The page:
On Fri, 21 Nov 2003, Ralf Baechle wrote:
> > Recent changes made to <asm/page.h> break a build of glibc 2.2.5 for me.
> > Compilation bails out due to PAGE_SHIFT being undeclared -- glibc pulls it
> > as it uses PAGE_SIZE in linuxthreads/internals.h. The PAGE_SHIFT macro
> > depends on configuration now (I use an empty cofinguration for glibc
> > headers, hence the error) and thus it'd better be simply private to the
> > kernel. Glibc will then use sysconf(_SC_PAGE_SIZE) which now better
> > reflects actual configuration of the system it's run on.
> Interesting. IA-64 does the same thing, for example. Wonder why they
> seem to be able to get away with that. At the very least including the
> kernel header file may pick up a wrong value for PAGE_SHIFT.
I think people (this may include distributors as well) build glibc with
Linux headers fully configured or, worse yet, with whatever happens to be
grabbed by gcc as <linux/...> and <asm/...> (i.e. usually headers from the
previous installation). So in this case PAGE_SHIFT gets defined somehow,
although not necessarily reflecting what will be true for the host system.
The question is which one is the *right* full configuration. I think all
are valid, so none is the single right, so I chose not to define kernel
configuration macros for the userland -- the userland ABI shouldn't depend
on a particular kernel configuration. I hope this issue will disappear
automatically once the kernel header space gets divided into an internal
part and one forming the ABI.
If you look at my spec file for glibc, you'll see it only does:
echo "#define AUTOCONF_INCLUDED" > linux/include/linux/autoconf.h
to get kernel headers working.
> > Additionally, I think we should also implement the getpagesize syscall to
> > benefit statically linked programs (and make glibc use it like for other
> > platforms that use variable page sizes).
> The kernel is already passing AT_PAGESZ to ELF binaries. Wouldn't that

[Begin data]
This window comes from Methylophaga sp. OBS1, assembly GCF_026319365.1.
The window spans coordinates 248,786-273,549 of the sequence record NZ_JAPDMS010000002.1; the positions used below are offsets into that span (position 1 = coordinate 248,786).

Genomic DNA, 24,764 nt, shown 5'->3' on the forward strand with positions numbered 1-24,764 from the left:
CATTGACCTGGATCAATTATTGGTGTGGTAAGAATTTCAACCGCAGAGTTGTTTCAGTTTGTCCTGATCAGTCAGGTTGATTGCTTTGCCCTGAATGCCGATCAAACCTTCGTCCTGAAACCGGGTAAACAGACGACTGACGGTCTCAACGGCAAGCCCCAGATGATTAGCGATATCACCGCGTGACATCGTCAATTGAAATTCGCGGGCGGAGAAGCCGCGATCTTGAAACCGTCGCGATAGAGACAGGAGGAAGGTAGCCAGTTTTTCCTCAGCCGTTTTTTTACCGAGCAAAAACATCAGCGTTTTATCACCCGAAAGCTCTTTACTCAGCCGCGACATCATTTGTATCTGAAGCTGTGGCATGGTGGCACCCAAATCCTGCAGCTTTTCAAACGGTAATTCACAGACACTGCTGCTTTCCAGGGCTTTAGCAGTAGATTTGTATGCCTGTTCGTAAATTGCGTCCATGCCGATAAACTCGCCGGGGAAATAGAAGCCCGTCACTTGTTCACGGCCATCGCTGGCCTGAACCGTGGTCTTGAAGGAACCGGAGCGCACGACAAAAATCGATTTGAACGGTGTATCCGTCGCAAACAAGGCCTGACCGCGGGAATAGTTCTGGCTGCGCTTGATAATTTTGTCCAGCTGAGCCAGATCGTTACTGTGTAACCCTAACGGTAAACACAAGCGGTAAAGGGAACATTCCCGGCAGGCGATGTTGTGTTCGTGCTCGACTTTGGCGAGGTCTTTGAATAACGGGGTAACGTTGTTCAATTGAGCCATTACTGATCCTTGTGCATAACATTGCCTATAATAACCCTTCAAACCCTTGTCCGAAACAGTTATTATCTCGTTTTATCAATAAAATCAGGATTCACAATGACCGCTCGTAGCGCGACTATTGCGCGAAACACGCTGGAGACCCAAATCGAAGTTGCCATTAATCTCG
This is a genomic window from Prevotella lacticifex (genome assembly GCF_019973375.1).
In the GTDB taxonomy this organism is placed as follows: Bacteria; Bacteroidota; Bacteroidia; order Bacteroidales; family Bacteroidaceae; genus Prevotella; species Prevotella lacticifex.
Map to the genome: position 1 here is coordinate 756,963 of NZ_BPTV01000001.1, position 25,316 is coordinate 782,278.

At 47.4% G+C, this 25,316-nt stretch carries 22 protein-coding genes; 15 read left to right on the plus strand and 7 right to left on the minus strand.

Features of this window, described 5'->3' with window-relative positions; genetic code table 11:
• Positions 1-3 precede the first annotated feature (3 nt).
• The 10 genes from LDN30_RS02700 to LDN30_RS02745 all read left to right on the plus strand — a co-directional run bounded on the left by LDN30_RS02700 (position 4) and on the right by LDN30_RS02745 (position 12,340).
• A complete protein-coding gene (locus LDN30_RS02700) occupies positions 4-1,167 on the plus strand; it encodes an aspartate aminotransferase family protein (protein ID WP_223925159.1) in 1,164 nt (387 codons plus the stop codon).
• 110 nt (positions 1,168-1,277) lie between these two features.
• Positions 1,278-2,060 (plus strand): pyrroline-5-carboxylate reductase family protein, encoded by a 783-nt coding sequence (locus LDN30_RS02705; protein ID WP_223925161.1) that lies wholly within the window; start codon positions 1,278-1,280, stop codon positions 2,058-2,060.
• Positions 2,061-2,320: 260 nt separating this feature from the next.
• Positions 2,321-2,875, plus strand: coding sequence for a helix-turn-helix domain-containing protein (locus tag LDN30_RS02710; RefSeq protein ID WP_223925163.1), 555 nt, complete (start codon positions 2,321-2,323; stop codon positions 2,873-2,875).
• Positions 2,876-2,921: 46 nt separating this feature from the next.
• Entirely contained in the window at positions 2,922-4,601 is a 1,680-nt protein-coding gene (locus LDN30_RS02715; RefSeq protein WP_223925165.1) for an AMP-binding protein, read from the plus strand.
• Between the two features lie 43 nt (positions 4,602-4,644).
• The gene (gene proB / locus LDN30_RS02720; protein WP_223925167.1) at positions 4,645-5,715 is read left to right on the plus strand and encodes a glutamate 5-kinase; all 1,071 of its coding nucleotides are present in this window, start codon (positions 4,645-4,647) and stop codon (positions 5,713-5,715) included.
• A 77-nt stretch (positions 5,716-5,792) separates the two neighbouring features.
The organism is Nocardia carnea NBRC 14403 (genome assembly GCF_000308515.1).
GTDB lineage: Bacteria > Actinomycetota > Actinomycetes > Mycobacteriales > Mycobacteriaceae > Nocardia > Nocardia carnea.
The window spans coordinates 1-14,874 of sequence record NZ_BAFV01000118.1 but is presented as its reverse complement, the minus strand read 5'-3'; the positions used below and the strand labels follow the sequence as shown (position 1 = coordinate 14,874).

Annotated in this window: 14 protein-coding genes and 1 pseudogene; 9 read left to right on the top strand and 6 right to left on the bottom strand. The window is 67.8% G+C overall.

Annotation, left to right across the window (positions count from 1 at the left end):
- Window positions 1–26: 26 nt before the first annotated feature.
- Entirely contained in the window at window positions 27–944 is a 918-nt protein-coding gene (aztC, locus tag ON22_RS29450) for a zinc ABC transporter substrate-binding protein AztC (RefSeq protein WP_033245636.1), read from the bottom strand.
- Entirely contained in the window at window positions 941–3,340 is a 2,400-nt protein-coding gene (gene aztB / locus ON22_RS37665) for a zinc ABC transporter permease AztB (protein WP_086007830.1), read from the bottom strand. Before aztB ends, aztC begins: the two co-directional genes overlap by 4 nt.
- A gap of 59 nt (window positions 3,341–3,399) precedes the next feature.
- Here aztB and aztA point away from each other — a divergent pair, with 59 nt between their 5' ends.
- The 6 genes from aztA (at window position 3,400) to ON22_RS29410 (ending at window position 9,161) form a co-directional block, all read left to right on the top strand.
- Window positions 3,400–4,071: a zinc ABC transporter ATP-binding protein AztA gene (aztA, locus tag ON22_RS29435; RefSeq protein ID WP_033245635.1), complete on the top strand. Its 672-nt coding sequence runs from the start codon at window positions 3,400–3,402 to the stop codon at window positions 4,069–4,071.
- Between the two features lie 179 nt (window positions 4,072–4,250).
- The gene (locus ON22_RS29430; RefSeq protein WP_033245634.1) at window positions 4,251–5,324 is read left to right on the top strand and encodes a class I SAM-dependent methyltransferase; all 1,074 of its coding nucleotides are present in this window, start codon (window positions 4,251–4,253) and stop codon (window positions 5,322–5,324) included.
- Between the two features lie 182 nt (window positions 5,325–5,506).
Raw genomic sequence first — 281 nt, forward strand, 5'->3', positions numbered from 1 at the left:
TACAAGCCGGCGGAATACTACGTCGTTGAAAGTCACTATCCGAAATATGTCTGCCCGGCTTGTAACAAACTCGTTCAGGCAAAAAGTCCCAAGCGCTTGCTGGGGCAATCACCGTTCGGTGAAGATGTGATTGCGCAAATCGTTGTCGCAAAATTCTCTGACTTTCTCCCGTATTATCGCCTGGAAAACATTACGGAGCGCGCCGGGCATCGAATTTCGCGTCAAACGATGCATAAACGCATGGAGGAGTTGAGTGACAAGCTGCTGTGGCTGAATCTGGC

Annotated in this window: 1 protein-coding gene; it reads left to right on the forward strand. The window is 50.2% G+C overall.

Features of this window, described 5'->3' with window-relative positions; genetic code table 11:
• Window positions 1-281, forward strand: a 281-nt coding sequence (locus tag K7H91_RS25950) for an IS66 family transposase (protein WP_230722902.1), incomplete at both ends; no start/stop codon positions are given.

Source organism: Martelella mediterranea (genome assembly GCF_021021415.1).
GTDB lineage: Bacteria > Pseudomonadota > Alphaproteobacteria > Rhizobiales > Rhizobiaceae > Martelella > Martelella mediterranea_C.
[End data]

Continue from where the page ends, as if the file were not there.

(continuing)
> be sufficient? Currently it's passing the largest supported page size,
Well, AFAICS in glibc it's ld.so that is responsible for interpreting the
auxiliary vector -- see _dl_aux_init() in elf/dl-support.c. If the
dynamic linker isn't run (which is the usual case for static binaries,
although calling dlopen() from them might complicate things), the
dl_pagesize variable remains set to zero. Please prove me wrong if I am
> that is 64k. However this constant is always passed even when a smaller
> page size is configured.
Are you sure? I can see create_elf_tables() in fs/binfmt_elf.c sets
AT_PAGESZ to ELF_EXEC_PAGESIZE, which, in turn, is set in
include/asm-mips/elf.h to PAGE_SIZE. Which is the currently used page
size and probably the optimal solution.
> > Finally, I'm not sure such a
> > noticeable change was a good move in these late days of 2.4...
> TLB reloads have been shown to be a major performance problem; this is an
> not yet completed attempt to improve the situation so people don't need
> to go for crude hacks such as wired TLB entires and similar.
OK, but the safe (and practiced in the mainline) procedure is to test
with the development version and do a backport if necessary. Well, it
might not work that well this time, as apparently I'm the only one to come
upon such oddities ;-) and, as you probably know, I haven't switched to
> Other parts of improvments such as hugetlbfs are available in 2.6 only
> anyway. I'm also thinking of changing the pagetable structure back to
> the aggressivly optmized thing we were using before Linux 2.0.14 - but
> certainly not for 2.4 - too intrusive, as you say. With most MIPS users
> being embedded users I still expect 2.4 to live for quite a while -
> certainly longer than I'd like to see ...
As I wrote, such changes may get backported if there's a need and a
volunteer to do the task. I won't support 2.4 for a long time, yet -- I
just want to upgrade the toolchain before I upgrade the kernel. After
then I may only backport some DECstation driver fixes.
BTW, can you imagine how huge gcc 3.4 is? -- for the i386 it needs 1GB of
disk space and plenty of hours to be built on a reasonable system. For
MIPS I suppose the disk space needed will be yet larger and building may
require a few days...
+ Maciej W. Rozycki, Technical University of Gdansk, Poland +
+ e-mail: email@example.com, PGP key available +